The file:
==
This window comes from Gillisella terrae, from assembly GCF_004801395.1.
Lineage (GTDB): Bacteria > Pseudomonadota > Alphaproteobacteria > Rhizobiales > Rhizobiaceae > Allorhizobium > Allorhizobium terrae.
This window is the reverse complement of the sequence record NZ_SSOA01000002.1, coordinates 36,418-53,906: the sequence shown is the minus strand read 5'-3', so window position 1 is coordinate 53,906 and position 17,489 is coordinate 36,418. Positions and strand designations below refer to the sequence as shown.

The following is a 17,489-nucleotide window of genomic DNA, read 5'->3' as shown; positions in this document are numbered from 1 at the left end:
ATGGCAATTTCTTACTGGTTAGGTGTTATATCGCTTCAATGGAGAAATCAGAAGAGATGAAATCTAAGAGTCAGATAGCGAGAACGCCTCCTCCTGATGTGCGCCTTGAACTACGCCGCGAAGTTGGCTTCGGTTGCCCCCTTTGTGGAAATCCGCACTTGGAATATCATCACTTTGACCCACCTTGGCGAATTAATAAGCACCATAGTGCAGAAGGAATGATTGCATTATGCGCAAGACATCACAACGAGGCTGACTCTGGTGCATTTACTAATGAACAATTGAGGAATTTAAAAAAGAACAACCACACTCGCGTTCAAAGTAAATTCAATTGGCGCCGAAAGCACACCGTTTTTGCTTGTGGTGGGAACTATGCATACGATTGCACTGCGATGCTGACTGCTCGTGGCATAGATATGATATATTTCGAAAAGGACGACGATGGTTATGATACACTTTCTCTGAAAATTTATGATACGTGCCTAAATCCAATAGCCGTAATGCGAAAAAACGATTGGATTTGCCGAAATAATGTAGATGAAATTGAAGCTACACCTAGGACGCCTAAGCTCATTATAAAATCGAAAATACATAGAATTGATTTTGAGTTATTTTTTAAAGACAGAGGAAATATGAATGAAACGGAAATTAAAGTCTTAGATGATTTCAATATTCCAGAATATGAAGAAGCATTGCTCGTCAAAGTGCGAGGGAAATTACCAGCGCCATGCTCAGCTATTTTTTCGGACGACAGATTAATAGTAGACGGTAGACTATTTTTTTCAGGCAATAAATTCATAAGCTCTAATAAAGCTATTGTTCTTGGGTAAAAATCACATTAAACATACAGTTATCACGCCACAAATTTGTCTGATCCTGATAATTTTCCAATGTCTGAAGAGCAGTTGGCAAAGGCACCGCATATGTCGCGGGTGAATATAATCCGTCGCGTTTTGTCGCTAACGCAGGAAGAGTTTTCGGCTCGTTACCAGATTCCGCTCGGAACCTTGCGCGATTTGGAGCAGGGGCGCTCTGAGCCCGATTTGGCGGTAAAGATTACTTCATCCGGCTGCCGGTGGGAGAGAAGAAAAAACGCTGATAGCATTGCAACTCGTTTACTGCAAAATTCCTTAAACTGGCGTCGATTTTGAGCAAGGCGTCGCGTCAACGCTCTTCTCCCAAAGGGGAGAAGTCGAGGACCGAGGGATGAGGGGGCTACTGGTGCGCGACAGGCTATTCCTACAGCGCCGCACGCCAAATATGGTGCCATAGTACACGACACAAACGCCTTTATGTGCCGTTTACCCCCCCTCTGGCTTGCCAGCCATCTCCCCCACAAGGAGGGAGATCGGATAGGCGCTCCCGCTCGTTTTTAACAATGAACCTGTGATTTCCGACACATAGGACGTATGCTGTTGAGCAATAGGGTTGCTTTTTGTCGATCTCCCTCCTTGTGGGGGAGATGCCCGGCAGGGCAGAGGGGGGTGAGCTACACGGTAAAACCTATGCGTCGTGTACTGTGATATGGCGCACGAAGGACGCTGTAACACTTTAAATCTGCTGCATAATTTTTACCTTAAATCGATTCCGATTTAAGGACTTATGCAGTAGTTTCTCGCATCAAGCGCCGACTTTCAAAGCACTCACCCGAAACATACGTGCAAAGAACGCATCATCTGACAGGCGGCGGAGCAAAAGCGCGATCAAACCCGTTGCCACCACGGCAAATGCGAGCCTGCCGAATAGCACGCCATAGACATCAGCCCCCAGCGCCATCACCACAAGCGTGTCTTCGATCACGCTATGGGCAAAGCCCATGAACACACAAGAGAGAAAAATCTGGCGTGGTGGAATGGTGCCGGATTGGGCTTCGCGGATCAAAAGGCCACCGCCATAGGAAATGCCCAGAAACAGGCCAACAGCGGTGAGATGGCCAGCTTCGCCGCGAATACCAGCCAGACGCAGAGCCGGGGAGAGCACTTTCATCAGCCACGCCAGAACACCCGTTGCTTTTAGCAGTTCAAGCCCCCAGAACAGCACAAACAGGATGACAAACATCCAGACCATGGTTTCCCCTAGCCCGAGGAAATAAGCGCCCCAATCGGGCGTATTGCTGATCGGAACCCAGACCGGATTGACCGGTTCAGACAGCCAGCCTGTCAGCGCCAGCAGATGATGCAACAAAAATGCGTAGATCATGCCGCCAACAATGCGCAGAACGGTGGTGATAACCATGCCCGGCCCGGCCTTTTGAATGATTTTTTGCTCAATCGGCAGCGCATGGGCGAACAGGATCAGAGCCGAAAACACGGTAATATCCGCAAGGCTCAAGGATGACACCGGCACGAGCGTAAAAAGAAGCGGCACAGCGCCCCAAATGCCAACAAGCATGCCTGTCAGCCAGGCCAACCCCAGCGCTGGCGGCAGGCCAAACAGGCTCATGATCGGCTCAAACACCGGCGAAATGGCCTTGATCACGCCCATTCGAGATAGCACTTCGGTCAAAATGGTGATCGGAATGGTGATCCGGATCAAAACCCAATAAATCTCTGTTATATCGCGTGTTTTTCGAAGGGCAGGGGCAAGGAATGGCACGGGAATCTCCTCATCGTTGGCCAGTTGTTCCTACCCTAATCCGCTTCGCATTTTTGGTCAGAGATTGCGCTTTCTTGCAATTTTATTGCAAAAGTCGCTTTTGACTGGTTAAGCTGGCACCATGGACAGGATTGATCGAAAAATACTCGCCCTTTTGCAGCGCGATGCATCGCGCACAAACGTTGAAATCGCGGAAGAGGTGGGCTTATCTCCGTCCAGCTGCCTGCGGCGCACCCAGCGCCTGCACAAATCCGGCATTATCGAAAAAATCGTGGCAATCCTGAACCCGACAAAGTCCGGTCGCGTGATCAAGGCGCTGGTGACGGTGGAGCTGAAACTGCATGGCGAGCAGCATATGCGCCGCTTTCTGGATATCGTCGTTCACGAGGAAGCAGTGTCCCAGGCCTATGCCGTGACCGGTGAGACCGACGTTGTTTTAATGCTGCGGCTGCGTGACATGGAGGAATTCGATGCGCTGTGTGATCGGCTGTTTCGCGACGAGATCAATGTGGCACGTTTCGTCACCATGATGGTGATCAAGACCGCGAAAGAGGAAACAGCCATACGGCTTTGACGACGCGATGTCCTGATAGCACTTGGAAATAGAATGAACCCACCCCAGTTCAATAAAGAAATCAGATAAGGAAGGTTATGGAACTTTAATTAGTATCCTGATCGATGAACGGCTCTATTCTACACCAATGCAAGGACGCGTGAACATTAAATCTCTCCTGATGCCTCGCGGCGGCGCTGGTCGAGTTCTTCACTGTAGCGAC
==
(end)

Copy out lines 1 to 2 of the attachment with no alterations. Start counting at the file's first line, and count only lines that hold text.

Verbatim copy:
This window comes from Gillisella terrae, from assembly GCF_004801395.1.
Lineage (GTDB): Bacteria > Pseudomonadota > Alphaproteobacteria > Rhizobiales > Rhizobiaceae > Allorhizobium > Allorhizobium terrae.